If you happen to live in the Washington DC greater metropolitan area and have decided that this is the time for you to quit smoking (possibly again), then this article is for you. As a fairly heavy smoker in the past, I do know what it takes and how difficult it can sometimes be to resist the urge, but I also know that the suggestions I provide here have worked very well for me. They are in no particular order of priority nor does any one suggestion work much better than the other at any given point. The idea is to try to incorporate all of these tips into your new, healthier and smoke-free lifestyle:
1) Find Support. You are not the only one going through with putting down those cigarettes for whatever reason you may have. The District cares and offers help through their DC Department of Health. Their assistance ranges from providing helpful information packets, to free cessation counseling for families, to free nicotine patches or lozenges, to other useful items depending on your perceived level of dependency. If you really are serious about quitting, then you should consider contacting them on their Quit Line: 1-800-QUIT-NOW (1-800-784-8669) and be sure to visit their website.
2) Exercise. Exercising provides you with tons of great secondary benefits that can help you quit smoking. It will occupy your time with more constructive activities, you will feel healthier, you might meet other health-conscious people, and quite frankly, you might just feel the direct physical effects of your previous smoking while exercising. These activities can help reduce stress, occupy your free time, and help keep your mindset in the frame that smoking is not something you want to continue. While DC is packed full of gyms in nearly every neighborhood, there are tons of places in and around DC to get active outdoors as well. Take a run or bike ride through Rock Creek Park (this trail goes all the way up to Maryland), walk the Riverfront or along the National Memorials, take a day trip to Great Falls, get out of town and hike the Appalachians with your family for a weekend, take up kayaking or some other sport. There are endless options to get outdoors during the wonderful warmer season DC has to offer. Get out there!
3) Minimize the Temptation. Everybody has different triggers for craving a cigarette whether it be a certain smell or sound, after a couple of beers, building stress, after a big meal, with your morning coffee, etc. One suggestion is to change your habits, but that already is hard enough just trying to quit one of them! Luckily for us, smoking is essentially banned in every indoor venue in the District which forces the smokers outside. I found that in order to keep my craving down, I still would venture outside but I would go for a walk around the block instead. DC is a great walking town for the most part and there are typically local shops around to poke your head in. And in that sweltering summer heat, you’ll be secretly celebrating that you WON’T be going outside for a smoke with the others. The idea is to not change your behavior too drastically, but to just find alternatives to what you’re used to. Preferably healthy ones.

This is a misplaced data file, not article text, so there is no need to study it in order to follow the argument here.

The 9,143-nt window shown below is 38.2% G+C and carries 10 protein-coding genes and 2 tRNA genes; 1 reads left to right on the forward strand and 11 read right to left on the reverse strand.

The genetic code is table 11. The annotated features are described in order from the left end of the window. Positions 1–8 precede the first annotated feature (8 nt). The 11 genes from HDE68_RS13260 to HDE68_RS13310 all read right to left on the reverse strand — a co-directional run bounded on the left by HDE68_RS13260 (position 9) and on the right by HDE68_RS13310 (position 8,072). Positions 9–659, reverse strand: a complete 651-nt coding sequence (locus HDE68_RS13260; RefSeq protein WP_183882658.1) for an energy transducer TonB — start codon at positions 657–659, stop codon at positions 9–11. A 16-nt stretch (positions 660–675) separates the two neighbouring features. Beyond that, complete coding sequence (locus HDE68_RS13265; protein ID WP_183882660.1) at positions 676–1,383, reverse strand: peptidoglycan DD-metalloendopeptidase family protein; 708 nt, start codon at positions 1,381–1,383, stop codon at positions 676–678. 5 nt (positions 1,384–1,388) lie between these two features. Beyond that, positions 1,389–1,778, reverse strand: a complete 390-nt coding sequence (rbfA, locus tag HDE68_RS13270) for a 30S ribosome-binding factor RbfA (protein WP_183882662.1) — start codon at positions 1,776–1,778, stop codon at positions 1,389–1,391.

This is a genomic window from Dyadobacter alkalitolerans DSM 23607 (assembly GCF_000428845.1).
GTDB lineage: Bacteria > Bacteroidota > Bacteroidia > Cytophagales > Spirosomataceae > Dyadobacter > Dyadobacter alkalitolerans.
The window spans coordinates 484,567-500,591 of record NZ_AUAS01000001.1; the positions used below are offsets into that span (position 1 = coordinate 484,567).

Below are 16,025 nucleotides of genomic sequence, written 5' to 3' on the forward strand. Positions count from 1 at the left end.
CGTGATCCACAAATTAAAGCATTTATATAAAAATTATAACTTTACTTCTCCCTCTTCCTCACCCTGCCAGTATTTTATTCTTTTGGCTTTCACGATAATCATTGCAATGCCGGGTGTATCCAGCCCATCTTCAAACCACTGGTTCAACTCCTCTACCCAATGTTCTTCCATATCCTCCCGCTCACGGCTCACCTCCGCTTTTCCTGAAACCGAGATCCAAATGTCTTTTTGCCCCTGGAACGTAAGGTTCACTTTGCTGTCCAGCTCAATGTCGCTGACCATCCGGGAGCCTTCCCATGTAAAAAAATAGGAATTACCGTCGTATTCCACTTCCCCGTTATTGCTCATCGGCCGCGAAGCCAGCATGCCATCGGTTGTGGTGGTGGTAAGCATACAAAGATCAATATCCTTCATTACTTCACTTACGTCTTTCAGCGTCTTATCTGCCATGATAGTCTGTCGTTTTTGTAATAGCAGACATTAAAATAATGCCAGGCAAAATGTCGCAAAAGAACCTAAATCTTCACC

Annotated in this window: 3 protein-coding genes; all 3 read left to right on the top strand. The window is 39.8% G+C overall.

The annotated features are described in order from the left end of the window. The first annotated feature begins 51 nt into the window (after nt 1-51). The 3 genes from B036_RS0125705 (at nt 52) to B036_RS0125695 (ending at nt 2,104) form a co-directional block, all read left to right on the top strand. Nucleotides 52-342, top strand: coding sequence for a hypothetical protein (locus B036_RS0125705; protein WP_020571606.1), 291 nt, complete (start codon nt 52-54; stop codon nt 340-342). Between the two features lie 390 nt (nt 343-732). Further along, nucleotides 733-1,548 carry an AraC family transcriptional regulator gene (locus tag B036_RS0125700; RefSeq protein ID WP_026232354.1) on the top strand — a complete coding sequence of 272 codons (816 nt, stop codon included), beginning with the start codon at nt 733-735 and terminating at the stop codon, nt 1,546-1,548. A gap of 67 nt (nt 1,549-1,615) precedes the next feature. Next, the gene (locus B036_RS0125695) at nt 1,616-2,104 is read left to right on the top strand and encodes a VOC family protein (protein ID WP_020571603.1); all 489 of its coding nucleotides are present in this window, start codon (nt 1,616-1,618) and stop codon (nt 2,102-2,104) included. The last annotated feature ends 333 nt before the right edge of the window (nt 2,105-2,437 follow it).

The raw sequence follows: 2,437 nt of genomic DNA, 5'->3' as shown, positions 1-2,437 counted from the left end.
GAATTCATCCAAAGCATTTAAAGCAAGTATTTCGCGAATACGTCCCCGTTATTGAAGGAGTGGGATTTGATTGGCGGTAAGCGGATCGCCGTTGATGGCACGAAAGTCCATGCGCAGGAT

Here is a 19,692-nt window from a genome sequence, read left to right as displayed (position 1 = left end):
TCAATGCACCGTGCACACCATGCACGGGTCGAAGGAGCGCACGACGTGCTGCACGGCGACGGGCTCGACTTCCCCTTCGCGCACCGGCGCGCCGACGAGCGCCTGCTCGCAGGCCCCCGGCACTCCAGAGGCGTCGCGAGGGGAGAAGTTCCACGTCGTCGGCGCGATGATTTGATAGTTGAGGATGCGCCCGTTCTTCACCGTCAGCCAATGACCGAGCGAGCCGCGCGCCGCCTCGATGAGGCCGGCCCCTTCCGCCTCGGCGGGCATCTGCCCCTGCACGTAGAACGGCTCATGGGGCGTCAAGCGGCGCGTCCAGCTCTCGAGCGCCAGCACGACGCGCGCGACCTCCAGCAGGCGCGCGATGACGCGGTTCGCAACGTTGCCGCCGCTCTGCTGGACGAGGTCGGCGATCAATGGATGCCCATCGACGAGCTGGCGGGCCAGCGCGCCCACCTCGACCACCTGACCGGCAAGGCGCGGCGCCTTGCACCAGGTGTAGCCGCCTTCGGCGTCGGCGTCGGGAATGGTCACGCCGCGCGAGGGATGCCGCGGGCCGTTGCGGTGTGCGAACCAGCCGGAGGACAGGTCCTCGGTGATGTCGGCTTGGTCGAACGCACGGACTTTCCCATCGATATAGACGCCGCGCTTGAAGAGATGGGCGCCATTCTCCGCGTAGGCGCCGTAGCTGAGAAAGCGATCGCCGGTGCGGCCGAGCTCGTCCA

4) Healthier “Smoking” Alternatives. This includes nicotine patches, gum, lozenges, and electronic cigarettes. While I think this is the “worst” recommendation, it can also be very effective in helping you put down those cigarettes once and for all. These items are sold in generally all CVS or Walgreens or other local pharmacy across the District. I personally would recommend buying an electronic cigarette as it helps simulate the habit of smoking effectively, while also changing your (unhealthy) behaviors. These can generally be purchased in the same places mentioned above throughout DC, but I have found White Cloud Cigarettes are some of the best on the market and can be purchased online and delivered to your doorstep. You can even make your coworkers and friends jealous by “smoking” inside!
5) Last but not least: STAY COMMITTED!!
Eric Nelson was born and raised in Little Rock, Arkansas and has since moved to Washington, DC as of 2005. He has recently returned to actively playing tennis and enjoys exploring the city as it continues to change and develop.